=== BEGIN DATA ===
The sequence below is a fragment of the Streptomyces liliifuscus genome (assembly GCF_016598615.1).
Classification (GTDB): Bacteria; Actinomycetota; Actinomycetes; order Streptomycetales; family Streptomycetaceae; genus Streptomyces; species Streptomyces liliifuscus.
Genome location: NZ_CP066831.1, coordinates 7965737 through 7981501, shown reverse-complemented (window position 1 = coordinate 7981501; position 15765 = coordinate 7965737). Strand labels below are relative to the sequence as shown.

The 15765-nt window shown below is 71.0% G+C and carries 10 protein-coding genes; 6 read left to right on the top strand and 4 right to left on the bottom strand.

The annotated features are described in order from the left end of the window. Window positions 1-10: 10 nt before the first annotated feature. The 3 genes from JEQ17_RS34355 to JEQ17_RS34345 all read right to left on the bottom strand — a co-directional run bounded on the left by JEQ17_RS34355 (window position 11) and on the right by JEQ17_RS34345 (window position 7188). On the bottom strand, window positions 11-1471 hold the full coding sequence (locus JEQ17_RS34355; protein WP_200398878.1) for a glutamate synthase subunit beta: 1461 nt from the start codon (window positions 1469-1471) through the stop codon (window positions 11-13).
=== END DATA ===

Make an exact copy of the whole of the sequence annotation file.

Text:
The sequence below is a fragment of the Streptomyces liliifuscus genome (assembly GCF_016598615.1).
Classification (GTDB): Bacteria; Actinomycetota; Actinomycetes; order Streptomycetales; family Streptomycetaceae; genus Streptomyces; species Streptomyces liliifuscus.
Genome location: NZ_CP066831.1, coordinates 7965737 through 7981501, shown reverse-complemented (window position 1 = coordinate 7981501; position 15765 = coordinate 7965737). Strand labels below are relative to the sequence as shown.

The 15765-nt window shown below is 71.0% G+C and carries 10 protein-coding genes; 6 read left to right on the top strand and 4 right to left on the bottom strand.

The annotated features are described in order from the left end of the window. Window positions 1-10: 10 nt before the first annotated feature. The 3 genes from JEQ17_RS34355 to JEQ17_RS34345 all read right to left on the bottom strand — a co-directional run bounded on the left by JEQ17_RS34355 (window position 11) and on the right by JEQ17_RS34345 (window position 7188). On the bottom strand, window positions 11-1471 hold the full coding sequence (locus JEQ17_RS34355; protein WP_200398878.1) for a glutamate synthase subunit beta: 1461 nt from the start codon (window positions 1469-1471) through the stop codon (window positions 11-13).